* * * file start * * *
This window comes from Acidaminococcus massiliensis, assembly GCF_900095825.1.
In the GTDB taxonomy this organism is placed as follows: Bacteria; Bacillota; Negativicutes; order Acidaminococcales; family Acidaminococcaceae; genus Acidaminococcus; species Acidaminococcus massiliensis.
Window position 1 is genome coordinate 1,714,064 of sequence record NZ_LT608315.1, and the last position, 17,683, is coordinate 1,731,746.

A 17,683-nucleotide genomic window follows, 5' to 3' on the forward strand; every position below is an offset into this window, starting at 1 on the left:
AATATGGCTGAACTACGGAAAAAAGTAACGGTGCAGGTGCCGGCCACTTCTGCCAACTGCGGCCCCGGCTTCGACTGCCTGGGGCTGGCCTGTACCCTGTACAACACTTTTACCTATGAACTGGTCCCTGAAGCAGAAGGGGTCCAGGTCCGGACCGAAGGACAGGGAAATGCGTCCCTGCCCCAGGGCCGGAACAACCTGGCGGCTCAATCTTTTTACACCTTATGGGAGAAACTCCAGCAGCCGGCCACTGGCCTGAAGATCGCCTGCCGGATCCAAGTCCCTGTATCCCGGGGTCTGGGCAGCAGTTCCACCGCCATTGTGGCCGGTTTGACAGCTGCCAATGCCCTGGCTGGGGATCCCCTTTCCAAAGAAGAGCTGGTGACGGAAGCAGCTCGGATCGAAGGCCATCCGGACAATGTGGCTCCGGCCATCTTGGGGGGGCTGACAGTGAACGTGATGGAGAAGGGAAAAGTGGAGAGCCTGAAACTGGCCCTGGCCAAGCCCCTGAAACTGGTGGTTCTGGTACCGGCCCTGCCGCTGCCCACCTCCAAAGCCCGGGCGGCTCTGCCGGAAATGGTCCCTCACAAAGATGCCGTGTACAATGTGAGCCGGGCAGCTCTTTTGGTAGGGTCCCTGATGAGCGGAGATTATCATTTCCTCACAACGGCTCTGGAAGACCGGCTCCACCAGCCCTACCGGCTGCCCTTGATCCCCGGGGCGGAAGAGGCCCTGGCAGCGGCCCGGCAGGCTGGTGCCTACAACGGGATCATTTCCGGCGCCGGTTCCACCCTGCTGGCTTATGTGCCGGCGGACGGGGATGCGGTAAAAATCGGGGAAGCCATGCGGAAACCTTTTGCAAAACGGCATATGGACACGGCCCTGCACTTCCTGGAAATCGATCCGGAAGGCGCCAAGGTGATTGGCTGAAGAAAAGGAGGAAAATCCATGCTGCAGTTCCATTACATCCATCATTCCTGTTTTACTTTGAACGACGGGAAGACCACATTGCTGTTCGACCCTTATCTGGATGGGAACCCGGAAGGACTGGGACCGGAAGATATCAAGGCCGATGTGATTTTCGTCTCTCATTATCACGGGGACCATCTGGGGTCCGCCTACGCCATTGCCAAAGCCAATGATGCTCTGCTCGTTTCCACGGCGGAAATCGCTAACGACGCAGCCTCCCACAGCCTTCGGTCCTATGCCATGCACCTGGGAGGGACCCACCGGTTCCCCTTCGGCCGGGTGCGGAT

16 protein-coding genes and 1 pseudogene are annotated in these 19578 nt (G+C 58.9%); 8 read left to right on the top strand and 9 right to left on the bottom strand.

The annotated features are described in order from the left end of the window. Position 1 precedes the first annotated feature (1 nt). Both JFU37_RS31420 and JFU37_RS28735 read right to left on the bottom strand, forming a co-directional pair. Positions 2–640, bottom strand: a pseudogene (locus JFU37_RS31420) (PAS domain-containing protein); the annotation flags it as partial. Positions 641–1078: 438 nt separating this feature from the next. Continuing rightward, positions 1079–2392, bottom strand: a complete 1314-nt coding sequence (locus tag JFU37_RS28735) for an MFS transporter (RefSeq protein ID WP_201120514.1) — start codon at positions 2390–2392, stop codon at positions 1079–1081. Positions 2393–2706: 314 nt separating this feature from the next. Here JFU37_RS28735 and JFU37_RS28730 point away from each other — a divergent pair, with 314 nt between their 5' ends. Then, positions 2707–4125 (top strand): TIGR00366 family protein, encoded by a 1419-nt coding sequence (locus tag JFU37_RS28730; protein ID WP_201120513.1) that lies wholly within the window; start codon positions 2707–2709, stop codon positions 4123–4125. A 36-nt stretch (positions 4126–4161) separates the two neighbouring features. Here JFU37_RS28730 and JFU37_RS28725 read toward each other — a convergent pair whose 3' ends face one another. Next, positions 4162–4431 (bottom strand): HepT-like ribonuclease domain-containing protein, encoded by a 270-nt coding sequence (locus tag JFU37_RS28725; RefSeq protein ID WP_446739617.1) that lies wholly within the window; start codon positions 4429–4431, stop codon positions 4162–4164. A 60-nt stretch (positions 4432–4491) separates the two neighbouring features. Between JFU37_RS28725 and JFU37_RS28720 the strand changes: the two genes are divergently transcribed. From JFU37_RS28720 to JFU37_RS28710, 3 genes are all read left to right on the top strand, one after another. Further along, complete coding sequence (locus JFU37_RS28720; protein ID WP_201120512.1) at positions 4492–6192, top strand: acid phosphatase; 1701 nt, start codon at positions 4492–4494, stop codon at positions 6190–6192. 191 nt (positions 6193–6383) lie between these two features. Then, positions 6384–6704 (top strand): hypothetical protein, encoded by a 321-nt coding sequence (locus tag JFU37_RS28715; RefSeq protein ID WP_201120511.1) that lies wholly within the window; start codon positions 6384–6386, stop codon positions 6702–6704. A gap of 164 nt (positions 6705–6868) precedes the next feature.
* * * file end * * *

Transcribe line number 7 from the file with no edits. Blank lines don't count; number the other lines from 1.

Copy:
The annotated features are described in order from the left end of the window. Position 1 precedes the first annotated feature (1 nt). Both JFU37_RS31420 and JFU37_RS28735 read right to left on the bottom strand, forming a co-directional pair. Positions 2–640, bottom strand: a pseudogene (locus JFU37_RS31420) (PAS domain-containing protein); the annotation flags it as partial. Positions 641–1078: 438 nt separating this feature from the next. Continuing rightward, positions 1079–2392, bottom strand: a complete 1314-nt coding sequence (locus tag JFU37_RS28735) for an MFS transporter (RefSeq protein ID WP_201120514.1) — start codon at positions 2390–2392, stop codon at positions 1079–1081. Positions 2393–2706: 314 nt separating this feature from the next. Here JFU37_RS28735 and JFU37_RS28730 point away from each other — a divergent pair, with 314 nt between their 5' ends. Then, positions 2707–4125 (top strand): TIGR00366 family protein, encoded by a 1419-nt coding sequence (locus tag JFU37_RS28730; protein ID WP_201120513.1) that lies wholly within the window; start codon positions 2707–2709, stop codon positions 4123–4125. A 36-nt stretch (positions 4126–4161) separates the two neighbouring features. Here JFU37_RS28730 and JFU37_RS28725 read toward each other — a convergent pair whose 3' ends face one another. Next, positions 4162–4431 (bottom strand): HepT-like ribonuclease domain-containing protein, encoded by a 270-nt coding sequence (locus tag JFU37_RS28725; RefSeq protein ID WP_446739617.1) that lies wholly within the window; start codon positions 4429–4431, stop codon positions 4162–4164. A 60-nt stretch (positions 4432–4491) separates the two neighbouring features. Between JFU37_RS28725 and JFU37_RS28720 the strand changes: the two genes are divergently transcribed. From JFU37_RS28720 to JFU37_RS28710, 3 genes are all read left to right on the top strand, one after another. Further along, complete coding sequence (locus JFU37_RS28720; protein ID WP_201120512.1) at positions 4492–6192, top strand: acid phosphatase; 1701 nt, start codon at positions 4492–4494, stop codon at positions 6190–6192. 191 nt (positions 6193–6383) lie between these two features. Then, positions 6384–6704 (top strand): hypothetical protein, encoded by a 321-nt coding sequence (locus tag JFU37_RS28715; RefSeq protein ID WP_201120511.1) that lies wholly within the window; start codon positions 6384–6386, stop codon positions 6702–6704. A gap of 164 nt (positions 6705–6868) precedes the next feature.